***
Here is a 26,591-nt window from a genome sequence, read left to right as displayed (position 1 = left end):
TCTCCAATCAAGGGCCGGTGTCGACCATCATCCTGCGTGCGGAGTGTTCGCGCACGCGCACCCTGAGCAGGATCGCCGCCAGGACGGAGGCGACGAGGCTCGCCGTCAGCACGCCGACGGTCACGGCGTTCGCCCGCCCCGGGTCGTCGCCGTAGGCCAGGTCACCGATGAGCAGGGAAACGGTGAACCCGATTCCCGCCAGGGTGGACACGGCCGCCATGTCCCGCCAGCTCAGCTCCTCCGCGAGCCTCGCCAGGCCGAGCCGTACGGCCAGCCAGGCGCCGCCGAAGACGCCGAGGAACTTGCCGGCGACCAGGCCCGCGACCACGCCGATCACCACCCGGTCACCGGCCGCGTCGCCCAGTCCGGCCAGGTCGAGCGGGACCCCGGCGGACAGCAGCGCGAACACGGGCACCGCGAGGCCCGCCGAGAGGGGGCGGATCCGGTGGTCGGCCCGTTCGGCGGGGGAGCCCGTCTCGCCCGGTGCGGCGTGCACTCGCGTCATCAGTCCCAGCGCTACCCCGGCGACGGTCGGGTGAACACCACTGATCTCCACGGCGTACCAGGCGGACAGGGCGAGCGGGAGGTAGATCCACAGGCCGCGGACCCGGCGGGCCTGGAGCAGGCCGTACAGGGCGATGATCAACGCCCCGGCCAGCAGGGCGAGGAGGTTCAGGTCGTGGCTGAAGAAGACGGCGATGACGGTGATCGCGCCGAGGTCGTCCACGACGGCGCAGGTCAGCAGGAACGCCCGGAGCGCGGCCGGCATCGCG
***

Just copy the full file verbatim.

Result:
Here is a 26,591-nt window from a genome sequence, read left to right as displayed (position 1 = left end):
TCTCCAATCAAGGGCCGGTGTCGACCATCATCCTGCGTGCGGAGTGTTCGCGCACGCGCACCCTGAGCAGGATCGCCGCCAGGACGGAGGCGACGAGGCTCGCCGTCAGCACGCCGACGGTCACGGCGTTCGCCCGCCCCGGGTCGTCGCCGTAGGCCAGGTCACCGATGAGCAGGGAAACGGTGAACCCGATTCCCGCCAGGGTGGACACGGCCGCCATGTCCCGCCAGCTCAGCTCCTCCGCGAGCCTCGCCAGGCCGAGCCGTACGGCCAGCCAGGCGCCGCCGAAGACGCCGAGGAACTTGCCGGCGACCAGGCCCGCGACCACGCCGATCACCACCCGGTCACCGGCCGCGTCGCCCAGTCCGGCCAGGTCGAGCGGGACCCCGGCGGACAGCAGCGCGAACACGGGCACCGCGAGGCCCGCCGAGAGGGGGCGGATCCGGTGGTCGGCCCGTTCGGCGGGGGAGCCCGTCTCGCCCGGTGCGGCGTGCACTCGCGTCATCAGTCCCAGCGCTACCCCGGCGACGGTCGGGTGAACACCACTGATCTCCACGGCGTACCAGGCGGACAGGGCGAGCGGGAGGTAGATCCACAGGCCGCGGACCCGGCGGGCCTGGAGCAGGCCGTACAGGGCGATGATCAACGCCCCGGCCAGCAGGGCGAGGAGGTTCAGGTCGTGGCTGAAGAAGACGGCGATGACGGTGATCGCGCCGAGGTCGTCCACGACGGCGCAGGTCAGCAGGAACGCCCGGAGCGCGGCCGGCATCGCG